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Walter of Chatillon

Walter of Châtillon was a twelfth century French writer and theologian who wrote in the Latin language.

He was educated at the Sorbonne under Etienne de Beauvais. It was likely during his college years that he wrote a number of Latin poems in the Goliardic manner that found their way into the Carmina Burana collection.

During his lifetime, however, he was more esteemed for a long Latin epic on the life of Alexander the Great, the Alexandreis, sive Gesta Alexandri Magni, a long poem in hexameters, full of anachronisms; he depicts the Crucifixion of Jesus Christ as having already taken place during the days of Alexander the Great. Most of this long poem has been forgotten by now; it is remembered chiefly for one line:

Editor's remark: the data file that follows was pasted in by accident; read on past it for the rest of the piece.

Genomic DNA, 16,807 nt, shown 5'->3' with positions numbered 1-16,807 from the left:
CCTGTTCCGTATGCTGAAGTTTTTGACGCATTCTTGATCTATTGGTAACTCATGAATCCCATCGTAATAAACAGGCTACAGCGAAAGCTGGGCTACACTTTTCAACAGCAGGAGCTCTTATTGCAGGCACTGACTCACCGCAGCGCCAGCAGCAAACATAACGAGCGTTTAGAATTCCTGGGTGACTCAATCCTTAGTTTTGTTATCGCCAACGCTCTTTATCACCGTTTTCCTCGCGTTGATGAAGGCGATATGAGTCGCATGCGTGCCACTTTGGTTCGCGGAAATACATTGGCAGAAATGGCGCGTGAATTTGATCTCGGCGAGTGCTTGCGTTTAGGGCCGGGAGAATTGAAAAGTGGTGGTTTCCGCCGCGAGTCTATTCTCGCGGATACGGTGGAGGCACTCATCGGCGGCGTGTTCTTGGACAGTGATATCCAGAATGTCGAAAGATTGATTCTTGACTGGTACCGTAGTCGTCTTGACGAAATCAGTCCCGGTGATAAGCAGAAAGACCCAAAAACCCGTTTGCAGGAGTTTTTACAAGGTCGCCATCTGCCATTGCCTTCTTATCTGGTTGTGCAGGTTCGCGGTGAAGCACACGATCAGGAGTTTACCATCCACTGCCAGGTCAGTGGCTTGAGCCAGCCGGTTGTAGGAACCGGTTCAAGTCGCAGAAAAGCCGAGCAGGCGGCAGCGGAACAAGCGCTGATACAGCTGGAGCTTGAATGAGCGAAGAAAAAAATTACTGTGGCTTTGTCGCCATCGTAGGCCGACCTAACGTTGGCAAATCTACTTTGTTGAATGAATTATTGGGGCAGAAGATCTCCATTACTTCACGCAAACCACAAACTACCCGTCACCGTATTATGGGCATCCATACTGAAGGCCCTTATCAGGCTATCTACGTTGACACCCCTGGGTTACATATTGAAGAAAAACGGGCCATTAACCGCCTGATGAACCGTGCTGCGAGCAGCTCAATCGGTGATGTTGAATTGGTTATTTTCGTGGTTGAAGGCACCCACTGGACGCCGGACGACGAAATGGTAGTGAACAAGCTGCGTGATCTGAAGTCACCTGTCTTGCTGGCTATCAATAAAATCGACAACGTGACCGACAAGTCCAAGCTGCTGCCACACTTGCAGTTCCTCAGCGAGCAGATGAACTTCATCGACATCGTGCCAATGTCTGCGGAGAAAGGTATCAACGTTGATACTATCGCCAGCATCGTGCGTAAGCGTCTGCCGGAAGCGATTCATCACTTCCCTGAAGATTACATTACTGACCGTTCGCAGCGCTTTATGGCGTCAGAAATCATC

Incidit in Scyllam qui vult vitare Charybdim

(He who wishes to avoid Charybdis runs into Scylla.)

In addition to his poems, Walter wrote a dialogue attacking Judaism and a treatise on the Trinity.

Walter died of the bubonic plague early in the thirteenth century